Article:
ATLANTA — About 200 public transportation riders and transit workers gathered in downtown Atlanta on Tuesday morning to kick off a week of rallies, telephone campaigns and other events in 11 cities to protest transportation cuts and fare increases.

On the street behind the demonstrators, a parade of buses rolled by with huge red X’s painted on them to illustrate that Marta, the Metro Atlanta Rapid Transit Authority, is facing a 30 percent reduction in services because of a decline in sales tax revenue and a dearth of political will at the Republican-dominated legislature to help.

“We are just crawling out of a recession,” said Sam Massell, a former mayor, speaking at the rally, “but we will be knocked back into another one if the salespersons are not behind the store counters, if the restaurant workers are not in the kitchens, if the office staff are not behind their desks.”

The rally, at the city’s main transportation hub, was attended by people who depend on Marta to get to work, to visit ailing parents or to visit the charity hospital for medical care. About half of Marta’s riders say they do not have access to other forms of transportation.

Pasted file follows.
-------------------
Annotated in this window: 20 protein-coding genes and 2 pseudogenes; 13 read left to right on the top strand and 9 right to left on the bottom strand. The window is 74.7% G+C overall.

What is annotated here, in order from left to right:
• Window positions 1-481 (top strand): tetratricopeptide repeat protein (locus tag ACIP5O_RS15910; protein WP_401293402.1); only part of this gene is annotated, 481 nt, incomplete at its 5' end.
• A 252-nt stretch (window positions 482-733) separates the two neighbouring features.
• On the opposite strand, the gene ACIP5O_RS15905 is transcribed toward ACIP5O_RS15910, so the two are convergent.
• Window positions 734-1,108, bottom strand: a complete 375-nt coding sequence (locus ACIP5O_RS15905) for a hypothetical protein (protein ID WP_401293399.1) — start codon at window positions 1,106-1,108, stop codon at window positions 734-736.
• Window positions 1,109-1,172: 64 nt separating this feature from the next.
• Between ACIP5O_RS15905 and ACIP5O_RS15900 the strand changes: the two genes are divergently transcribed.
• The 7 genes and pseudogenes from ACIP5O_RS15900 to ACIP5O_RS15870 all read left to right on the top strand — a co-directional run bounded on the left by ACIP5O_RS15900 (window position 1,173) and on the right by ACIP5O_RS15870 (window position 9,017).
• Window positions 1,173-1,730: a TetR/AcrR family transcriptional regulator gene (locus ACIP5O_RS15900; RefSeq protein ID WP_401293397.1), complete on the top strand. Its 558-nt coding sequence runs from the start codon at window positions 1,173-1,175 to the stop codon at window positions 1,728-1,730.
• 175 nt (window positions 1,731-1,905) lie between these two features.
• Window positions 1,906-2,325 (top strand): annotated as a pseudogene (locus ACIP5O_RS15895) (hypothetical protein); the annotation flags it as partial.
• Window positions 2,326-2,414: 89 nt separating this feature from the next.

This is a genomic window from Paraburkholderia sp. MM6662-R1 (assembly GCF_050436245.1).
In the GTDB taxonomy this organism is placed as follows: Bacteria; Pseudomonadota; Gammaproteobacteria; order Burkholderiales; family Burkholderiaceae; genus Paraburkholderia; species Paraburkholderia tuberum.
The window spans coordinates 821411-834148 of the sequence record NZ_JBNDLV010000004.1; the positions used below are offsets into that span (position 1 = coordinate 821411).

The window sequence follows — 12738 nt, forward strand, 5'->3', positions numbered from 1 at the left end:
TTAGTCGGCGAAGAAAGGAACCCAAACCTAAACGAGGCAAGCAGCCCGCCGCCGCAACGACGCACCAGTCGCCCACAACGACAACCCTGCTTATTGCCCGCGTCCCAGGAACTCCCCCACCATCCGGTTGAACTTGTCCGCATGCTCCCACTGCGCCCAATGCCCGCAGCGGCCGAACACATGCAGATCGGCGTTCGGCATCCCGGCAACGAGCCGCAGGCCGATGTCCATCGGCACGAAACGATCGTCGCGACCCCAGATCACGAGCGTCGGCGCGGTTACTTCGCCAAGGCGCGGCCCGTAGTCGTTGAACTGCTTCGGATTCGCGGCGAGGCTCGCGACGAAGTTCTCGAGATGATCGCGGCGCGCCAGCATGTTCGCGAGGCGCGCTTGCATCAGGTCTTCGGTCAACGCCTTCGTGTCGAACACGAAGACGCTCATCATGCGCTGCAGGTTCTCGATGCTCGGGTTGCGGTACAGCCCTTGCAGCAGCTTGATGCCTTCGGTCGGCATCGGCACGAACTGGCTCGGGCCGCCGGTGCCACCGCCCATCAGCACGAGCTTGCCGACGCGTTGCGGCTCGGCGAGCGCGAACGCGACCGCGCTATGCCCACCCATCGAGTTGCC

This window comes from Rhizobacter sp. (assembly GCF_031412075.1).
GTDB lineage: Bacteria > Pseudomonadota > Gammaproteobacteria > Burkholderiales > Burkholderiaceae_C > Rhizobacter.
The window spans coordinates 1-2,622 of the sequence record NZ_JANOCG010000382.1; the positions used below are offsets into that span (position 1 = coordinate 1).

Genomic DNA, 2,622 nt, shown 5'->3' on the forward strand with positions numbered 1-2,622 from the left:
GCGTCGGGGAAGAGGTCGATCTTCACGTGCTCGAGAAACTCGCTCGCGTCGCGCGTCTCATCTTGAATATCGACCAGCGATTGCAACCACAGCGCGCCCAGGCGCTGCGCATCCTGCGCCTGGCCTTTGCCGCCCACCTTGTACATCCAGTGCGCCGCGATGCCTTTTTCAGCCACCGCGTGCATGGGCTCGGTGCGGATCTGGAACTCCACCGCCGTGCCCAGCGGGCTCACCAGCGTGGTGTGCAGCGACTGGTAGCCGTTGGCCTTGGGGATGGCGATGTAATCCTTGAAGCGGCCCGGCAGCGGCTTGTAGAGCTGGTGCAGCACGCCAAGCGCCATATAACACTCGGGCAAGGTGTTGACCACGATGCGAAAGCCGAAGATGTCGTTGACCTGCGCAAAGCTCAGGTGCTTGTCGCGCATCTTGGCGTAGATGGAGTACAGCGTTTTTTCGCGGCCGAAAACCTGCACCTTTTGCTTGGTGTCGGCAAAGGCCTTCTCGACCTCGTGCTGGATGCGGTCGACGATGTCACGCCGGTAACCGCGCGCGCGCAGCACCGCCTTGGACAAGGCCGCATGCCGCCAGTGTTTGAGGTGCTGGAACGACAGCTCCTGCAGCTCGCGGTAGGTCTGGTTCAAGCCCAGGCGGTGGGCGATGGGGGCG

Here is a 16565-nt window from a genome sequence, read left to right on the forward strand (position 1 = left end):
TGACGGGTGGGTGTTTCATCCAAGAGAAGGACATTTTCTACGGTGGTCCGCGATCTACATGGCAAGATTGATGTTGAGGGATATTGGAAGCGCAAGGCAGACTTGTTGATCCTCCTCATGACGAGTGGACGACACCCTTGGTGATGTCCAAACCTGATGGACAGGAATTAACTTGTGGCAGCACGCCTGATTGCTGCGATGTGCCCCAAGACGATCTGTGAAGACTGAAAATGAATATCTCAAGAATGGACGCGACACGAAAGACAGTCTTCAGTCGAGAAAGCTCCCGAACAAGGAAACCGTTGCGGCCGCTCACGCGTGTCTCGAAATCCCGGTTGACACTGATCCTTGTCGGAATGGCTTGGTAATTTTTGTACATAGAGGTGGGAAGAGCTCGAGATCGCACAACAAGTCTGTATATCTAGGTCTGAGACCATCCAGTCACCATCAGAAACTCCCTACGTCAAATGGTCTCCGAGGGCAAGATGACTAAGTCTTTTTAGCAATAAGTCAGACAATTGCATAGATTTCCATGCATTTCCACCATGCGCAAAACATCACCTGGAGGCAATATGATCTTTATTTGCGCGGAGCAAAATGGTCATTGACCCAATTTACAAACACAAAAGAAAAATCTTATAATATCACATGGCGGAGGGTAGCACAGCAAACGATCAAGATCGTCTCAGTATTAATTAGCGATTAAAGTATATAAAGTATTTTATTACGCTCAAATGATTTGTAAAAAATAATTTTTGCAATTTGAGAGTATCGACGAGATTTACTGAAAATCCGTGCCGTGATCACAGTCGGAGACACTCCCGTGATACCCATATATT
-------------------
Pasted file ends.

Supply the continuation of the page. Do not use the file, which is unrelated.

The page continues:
More than 80 percent of the nation’s transit systems are facing fare hikes or cuts this year, according to a survey in April by the American Public Transportation Association, an industry group. The District of Columbia has already raised fares by 10 cents and is looking at another 15 percent to 20 percent increase; Los Angeles will raise fares to $1.50 from $1.25 in July; and Kansas City has cut services and raised fares for a program that serves the elderly, disabled and poor, according to the Transportation Equity Network, which is coordinating the protest events.

But Marta, the ninth-largest system in the country, faces particular difficulty because it is the only major transit system that does not receive any dedicated money from the state. None of the gasoline tax levied in the state can be used for mass transit, said Beverly Scott, the agency’s chief executive officer. Instead, Marta depends on a 1-cent sales tax in only two of metro Atlanta’s 28 counties, Fulton and DeKalb.

One major boost for Marta would not involve any new revenue from the state. The agency is governed by an unusual requirement that it set aside half of its tax revenues for capital projects. The agency, which says most transit systems spend a little more than a quarter of their budgets on capital projects, has begged for the flexibility to use some of that money to forestall cuts in operations, but the legislature has yet to approve the change.

The legislature has also repeatedly failed to pass a statewide transportation funding mechanism that Atlanta leaders, besieged by complaints about traffic, have lobbied with increasing urgency.

At the rally Tuesday, Marta supporters sang along to what Benita West, the president of the Amalgamated Transit Union Local 732, called its theme song: Michael Jackson’s “They Don’t Care About Us.”


This story originally appeared in the New York Times on April 20, 2010 and is available here: